After all, if the team works smoothly together towards the shared goal of customer satisfaction, it makes sense to split the tips traditionally given to customer-facing employees.
Pooled tips can work well for any quick-service or counter restaurant business. It’s also a smart policy for restaurants as they introduce new business operations like curbside or delivery with their own crews. That said, tip pooling and tip splitting can be controversial topics among restaurant employees. More seasoned servers may not appreciate giving up a chunk of their tip earnings to newer employees who earn less – let alone to a back-of-house employee who takes frequent breaks. Whichever tipping policy your restaurant chooses, make sure you’ve discussed the matter with your employees and gained the team’s buy-in before implementation.
Tip pooling means all or some of the tips collected are combined and redistributed fairly among all employees at the end of the shift. Tip pooling arrangements ensure that back-of-house staff also benefit from tips earned during the shift. Tip pooling laws allow employers to take a “tip credit” of up to $5.12 per hour of employees’ tips against their minimum wage obligation. Take note, however: If the employer keeps any tips or requires employees to share tips with non-tipped employees, the employer cannot take a tip credit and must pay all employees the full minimum-wage amount.
The main difference between tip pooling and tip splitting is that tip splitting is entirely voluntary and doesn’t carry the same mandatory guidelines as tip pooling. Tip splitting involves splitting a certain percentage or amount of collected tips between all non-salaried employees.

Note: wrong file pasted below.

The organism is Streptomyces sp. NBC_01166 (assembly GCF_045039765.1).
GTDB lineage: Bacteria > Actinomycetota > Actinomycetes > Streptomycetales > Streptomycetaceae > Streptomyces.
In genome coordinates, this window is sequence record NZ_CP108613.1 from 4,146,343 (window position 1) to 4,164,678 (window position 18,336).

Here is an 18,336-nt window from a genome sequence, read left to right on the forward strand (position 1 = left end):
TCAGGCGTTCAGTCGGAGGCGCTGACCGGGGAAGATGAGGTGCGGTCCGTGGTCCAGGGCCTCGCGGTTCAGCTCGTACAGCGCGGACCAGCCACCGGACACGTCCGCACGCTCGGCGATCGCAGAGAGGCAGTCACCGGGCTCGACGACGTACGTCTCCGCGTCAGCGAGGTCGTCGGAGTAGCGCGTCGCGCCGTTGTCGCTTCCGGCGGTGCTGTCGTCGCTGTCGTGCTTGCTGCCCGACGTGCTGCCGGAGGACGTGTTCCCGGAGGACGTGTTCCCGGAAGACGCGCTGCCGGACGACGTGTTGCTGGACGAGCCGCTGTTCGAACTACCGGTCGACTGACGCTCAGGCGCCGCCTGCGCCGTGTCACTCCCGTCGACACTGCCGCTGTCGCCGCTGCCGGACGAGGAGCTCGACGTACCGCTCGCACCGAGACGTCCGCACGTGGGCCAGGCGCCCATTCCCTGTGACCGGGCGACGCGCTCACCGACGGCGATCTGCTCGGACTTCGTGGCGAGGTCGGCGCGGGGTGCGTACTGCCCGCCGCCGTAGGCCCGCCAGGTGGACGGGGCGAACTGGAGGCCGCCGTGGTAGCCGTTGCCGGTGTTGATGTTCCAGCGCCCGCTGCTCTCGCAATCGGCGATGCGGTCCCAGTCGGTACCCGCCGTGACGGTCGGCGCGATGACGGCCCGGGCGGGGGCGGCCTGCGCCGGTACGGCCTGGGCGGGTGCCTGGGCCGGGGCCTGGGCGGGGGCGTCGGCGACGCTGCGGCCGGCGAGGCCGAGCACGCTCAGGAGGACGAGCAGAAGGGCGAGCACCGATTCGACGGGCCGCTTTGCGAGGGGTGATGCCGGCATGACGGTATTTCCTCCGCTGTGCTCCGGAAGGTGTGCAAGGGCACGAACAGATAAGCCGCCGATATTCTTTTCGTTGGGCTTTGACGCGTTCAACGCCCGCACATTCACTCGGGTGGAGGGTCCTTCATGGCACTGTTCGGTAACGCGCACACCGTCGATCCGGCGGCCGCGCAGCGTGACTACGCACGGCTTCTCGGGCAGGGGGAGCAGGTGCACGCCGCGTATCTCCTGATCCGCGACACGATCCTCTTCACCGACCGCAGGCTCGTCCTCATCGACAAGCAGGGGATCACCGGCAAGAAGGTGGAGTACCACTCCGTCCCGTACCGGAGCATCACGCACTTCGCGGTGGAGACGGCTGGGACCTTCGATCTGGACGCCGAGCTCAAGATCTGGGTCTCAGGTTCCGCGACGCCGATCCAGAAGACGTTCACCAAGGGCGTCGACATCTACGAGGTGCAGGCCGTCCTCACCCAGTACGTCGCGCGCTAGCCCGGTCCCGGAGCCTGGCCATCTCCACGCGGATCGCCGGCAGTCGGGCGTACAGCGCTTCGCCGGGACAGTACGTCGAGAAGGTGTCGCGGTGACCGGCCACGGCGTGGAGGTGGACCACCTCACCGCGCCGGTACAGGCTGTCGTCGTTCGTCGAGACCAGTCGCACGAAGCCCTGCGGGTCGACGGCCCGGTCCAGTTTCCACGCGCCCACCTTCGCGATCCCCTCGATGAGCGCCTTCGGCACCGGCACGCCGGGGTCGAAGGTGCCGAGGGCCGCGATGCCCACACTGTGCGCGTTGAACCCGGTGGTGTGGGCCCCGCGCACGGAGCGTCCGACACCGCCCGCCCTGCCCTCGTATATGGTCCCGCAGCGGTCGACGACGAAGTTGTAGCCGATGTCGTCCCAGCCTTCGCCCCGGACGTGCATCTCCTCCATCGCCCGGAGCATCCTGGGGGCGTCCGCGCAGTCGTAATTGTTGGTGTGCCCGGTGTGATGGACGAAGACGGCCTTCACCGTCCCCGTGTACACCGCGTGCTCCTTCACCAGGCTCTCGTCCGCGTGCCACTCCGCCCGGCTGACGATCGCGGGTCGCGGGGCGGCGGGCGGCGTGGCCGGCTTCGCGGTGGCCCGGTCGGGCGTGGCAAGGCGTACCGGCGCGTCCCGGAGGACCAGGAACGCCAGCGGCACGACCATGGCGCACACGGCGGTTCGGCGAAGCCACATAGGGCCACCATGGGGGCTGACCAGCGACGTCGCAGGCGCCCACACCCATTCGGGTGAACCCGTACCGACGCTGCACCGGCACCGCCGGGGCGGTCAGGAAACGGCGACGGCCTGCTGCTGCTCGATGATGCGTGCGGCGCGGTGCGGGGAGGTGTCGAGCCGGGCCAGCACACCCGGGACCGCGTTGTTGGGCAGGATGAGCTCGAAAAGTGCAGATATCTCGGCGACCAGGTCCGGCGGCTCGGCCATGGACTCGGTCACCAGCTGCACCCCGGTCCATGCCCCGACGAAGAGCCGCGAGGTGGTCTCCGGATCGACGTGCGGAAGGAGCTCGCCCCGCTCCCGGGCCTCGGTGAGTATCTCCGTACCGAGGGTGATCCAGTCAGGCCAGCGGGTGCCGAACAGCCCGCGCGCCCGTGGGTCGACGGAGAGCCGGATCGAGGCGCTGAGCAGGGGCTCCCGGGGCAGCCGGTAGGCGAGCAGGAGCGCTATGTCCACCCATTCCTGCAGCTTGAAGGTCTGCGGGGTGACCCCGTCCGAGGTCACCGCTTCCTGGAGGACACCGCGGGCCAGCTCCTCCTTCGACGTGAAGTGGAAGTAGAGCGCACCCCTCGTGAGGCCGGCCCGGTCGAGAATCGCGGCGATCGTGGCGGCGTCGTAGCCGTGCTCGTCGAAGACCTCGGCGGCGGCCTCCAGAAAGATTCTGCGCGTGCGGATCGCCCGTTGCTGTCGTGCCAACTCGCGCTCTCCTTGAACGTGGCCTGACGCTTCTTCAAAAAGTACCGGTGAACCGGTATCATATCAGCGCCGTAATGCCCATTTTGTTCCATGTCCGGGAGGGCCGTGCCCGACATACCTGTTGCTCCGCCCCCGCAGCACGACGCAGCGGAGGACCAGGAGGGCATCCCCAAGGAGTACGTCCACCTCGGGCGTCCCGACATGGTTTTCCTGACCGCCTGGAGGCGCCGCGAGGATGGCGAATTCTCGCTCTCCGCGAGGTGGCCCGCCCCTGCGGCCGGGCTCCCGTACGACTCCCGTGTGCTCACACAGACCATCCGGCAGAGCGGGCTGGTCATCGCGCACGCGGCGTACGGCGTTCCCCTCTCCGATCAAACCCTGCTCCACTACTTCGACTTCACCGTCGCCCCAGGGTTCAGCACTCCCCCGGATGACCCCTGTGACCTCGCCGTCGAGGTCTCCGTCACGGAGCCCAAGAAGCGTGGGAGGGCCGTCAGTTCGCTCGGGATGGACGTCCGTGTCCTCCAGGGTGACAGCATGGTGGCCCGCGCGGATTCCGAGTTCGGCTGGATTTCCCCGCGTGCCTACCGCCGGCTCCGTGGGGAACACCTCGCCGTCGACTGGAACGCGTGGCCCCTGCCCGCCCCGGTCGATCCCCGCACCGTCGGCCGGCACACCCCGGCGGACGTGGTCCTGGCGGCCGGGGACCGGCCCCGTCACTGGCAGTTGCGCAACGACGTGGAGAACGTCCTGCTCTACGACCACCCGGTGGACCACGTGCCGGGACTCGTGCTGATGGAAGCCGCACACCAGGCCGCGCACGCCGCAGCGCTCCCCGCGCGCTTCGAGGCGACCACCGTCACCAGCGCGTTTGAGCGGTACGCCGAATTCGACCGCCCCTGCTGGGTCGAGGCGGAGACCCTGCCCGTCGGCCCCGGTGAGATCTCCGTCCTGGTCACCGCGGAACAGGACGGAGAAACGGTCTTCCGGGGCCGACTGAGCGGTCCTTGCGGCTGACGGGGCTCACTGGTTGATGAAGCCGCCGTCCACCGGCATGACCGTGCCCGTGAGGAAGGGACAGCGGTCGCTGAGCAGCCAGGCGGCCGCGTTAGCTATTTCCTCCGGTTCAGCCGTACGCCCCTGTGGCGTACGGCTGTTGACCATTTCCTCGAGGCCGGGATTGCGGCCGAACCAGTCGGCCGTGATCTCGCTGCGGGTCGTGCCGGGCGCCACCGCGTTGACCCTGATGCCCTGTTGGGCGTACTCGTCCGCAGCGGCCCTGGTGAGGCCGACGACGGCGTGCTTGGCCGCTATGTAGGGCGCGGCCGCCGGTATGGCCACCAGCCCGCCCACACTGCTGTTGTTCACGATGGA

Tip splitting can arise as an informal ‘one hand washes the other’ type arrangement between employees. Much like tip pooling, tip splitting tends to foster teamwork when it works well.
That said, just because tip splitting is informal doesn’t mean it doesn’t adhere to certain laws. To comply with tip-splitting laws, employers have to pay tipped employees the minimum cash wage, and the minimum federal wage. Employers cannot claim a tip credit above $5.12 or one that exceeds the amount of tips received by the employee. Employees also have to be informed that their employer is applying for a tip credit.
Federal, state, and local laws are constantly evolving. The Homebase app (available in the Clover App Market) can help restaurant owners stay ahead of these labor laws by helping you complete payroll and keep track of changing regulations all in one place. Try out the free version of Homebase* today to see what you’ve been missing.
There are three ways of splitting tips: by hours worked, via a points system, or based on a percentage. Homebase helps Clover merchants implement each of these systems seamlessly. Let’s walk through how each method works.
To split servers’ tips by hours worked, add up the total amount of tips and then divide that figure by the total hours worked. Then multiply that figure by the hours an individual server worked.